A 10-year-old girl whose brain was injected with glue has been awarded a multimillion pound compensation payout.
Maisha Najeeb was receiving treatment for a rare medical condition at Great Ormond Street Hospital in London. When she was admitted in 2010, Maisha was outwardly healthy, although her condition involved tangled arteries and veins that could bleed.
Maisha was due to receive embolisation treatment, in which glue is injected into the body to block off bleeding blood vessels. She was also meant to have harmless dye injected into her brain, to check cranial blood flow.
On this occasion, the dye and the glue were mixed and the glue was injected into an artery in Maisha's brain, causing permanent brain damage.
According to Edwina Rawson, representing her, no system was in place in the operatin theatre to distinguish between the two injections.
A High Court judge approved a settlement against the hospital for £2.8m. In addition, she will receive £383,000 a year until she is 19. From then on, the figure will increase to £423,000 per year for the rest of her life.
The payout will be spent on care and accommodation for Maisha, who needs 24/7 assistance with everyday tasks. She uses a wheelchair and has lost most of her bodily and cognitive abilities.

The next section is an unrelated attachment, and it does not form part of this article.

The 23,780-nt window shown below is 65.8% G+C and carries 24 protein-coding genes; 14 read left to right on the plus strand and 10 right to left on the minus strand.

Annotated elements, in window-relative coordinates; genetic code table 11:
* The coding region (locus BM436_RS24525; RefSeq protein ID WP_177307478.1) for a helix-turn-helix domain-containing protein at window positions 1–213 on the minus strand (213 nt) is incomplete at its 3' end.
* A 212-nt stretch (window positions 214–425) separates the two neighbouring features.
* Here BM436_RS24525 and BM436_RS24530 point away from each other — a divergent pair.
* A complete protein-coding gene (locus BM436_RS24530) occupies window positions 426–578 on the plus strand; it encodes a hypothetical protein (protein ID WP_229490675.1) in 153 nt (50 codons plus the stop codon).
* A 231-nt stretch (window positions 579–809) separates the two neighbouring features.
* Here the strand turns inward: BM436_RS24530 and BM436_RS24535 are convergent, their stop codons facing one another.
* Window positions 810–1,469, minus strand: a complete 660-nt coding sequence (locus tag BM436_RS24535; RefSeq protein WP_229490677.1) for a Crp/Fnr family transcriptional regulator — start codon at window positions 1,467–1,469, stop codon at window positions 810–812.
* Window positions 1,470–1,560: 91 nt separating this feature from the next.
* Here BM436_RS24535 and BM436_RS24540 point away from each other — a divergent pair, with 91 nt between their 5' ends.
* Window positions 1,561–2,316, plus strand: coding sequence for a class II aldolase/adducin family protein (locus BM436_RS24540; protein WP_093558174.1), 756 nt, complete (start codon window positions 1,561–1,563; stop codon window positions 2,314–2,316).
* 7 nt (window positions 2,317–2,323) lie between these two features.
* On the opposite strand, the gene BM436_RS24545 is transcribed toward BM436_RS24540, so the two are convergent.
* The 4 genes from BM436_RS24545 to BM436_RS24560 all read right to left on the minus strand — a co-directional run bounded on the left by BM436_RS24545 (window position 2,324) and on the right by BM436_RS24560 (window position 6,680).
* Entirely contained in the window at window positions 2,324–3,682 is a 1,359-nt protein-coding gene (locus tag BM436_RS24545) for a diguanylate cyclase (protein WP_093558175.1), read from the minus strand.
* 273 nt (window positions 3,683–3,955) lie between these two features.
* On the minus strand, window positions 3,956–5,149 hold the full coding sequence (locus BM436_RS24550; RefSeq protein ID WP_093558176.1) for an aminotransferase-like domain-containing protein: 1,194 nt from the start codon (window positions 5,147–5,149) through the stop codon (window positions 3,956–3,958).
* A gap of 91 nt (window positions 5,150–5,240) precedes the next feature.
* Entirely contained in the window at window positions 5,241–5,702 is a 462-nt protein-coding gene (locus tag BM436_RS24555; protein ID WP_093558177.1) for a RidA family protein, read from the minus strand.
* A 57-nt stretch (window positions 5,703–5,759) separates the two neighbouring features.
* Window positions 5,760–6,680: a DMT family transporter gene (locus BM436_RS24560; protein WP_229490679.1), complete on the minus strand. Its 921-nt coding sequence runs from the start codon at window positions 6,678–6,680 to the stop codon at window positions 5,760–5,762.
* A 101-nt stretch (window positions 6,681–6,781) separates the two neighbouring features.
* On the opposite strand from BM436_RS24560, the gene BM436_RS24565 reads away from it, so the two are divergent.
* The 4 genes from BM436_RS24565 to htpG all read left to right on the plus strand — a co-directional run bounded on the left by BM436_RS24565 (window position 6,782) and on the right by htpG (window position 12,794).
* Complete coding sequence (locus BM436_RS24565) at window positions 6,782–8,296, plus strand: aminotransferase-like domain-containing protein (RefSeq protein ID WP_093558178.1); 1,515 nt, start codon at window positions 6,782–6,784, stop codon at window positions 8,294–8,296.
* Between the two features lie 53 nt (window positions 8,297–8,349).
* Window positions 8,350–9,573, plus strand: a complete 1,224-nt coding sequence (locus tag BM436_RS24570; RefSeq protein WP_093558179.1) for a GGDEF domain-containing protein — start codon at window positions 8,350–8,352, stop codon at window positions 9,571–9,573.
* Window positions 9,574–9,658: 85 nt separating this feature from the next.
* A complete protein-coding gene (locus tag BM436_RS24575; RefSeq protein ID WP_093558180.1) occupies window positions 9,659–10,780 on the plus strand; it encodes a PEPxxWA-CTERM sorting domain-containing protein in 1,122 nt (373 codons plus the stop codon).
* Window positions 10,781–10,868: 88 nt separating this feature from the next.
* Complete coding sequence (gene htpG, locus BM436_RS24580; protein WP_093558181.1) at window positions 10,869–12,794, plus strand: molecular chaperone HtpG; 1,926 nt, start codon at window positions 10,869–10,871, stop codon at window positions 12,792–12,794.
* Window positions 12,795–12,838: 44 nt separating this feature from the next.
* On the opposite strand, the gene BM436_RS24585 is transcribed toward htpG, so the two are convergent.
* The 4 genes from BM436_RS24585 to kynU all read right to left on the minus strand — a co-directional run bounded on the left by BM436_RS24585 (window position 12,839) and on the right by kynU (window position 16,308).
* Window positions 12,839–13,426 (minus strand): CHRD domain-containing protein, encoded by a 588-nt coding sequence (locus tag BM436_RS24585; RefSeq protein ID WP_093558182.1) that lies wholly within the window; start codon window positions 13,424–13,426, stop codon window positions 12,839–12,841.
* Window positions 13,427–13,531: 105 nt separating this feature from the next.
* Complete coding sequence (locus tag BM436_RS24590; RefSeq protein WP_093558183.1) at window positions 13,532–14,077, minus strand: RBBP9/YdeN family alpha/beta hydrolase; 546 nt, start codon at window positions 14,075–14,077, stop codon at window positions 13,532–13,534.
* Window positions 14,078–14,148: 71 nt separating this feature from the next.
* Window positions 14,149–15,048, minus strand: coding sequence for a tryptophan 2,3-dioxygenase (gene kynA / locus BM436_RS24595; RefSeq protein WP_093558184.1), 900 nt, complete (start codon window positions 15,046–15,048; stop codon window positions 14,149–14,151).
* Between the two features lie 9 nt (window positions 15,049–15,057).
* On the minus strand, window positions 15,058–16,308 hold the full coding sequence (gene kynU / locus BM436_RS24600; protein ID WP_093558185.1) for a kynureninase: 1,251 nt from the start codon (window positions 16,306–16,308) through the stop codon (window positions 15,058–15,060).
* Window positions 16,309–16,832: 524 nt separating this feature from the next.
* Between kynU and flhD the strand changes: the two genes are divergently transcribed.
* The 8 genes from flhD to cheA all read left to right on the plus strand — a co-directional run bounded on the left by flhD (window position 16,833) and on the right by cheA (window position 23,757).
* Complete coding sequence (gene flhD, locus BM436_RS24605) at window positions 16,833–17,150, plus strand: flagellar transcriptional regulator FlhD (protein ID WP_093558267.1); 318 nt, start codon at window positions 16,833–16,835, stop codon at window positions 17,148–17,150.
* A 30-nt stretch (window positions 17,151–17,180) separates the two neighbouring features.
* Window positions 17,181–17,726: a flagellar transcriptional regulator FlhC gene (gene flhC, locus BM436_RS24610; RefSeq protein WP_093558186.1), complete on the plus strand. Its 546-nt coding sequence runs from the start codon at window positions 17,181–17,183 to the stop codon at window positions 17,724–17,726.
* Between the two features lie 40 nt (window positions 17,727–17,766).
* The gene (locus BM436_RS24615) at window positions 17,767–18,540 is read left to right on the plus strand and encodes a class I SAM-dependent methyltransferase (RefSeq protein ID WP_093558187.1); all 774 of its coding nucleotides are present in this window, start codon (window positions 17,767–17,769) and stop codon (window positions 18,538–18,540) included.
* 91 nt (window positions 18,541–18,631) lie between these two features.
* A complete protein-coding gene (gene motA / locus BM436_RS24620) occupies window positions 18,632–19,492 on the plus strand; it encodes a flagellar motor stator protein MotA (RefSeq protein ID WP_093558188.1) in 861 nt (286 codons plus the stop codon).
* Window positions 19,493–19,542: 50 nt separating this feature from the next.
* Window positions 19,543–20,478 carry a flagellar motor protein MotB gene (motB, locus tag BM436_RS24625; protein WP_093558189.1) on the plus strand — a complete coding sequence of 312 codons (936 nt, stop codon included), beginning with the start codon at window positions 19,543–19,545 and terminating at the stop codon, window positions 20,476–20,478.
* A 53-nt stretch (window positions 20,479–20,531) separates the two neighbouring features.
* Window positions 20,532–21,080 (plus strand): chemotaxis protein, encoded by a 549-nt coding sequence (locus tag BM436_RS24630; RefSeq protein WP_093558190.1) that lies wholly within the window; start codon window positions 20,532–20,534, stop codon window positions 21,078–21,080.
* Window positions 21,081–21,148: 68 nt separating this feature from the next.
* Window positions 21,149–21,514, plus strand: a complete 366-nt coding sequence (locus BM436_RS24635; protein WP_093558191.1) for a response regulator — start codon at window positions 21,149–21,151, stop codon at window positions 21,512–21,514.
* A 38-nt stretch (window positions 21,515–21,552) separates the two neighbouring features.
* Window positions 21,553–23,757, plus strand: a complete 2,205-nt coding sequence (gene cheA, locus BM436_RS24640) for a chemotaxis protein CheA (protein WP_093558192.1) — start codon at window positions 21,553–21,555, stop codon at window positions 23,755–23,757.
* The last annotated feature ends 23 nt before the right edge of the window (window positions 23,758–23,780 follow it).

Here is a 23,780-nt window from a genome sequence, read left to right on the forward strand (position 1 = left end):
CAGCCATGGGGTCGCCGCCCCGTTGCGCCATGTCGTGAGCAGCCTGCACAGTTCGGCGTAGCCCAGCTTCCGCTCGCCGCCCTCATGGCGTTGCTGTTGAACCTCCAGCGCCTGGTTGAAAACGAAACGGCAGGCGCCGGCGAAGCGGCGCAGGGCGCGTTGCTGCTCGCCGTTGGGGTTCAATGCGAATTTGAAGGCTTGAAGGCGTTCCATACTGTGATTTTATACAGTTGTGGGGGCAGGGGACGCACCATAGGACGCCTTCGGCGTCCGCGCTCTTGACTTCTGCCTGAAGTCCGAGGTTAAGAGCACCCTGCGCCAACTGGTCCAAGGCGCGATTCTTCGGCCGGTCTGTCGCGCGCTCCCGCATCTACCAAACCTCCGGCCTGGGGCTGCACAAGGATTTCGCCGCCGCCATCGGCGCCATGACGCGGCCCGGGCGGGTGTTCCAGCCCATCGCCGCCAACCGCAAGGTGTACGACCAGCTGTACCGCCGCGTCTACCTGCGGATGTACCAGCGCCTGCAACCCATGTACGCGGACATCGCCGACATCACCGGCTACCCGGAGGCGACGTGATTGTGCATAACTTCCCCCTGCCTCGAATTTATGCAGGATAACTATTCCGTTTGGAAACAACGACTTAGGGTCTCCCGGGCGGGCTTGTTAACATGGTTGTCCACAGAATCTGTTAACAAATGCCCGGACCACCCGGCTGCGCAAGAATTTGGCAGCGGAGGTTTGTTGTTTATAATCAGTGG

The NHS admitted liability for her catastrophic injuries and issued unreserved apologies for failures in her care. A statement announced that Maisha's family had engaged with staff at the trust to ensure improvements could be made.
Maisha's father, of Ilford, Essex, said later: " We are sad and devastated by what happened to our daughter. Her life is ruined. All her dreams have been broken.
"I hope that by bringing this case, lessons will have been learned to avoid this happening to other families.
"We are grateful that agreement has been reached with Great Ormond Street to ensure that Maisha's care needs are met."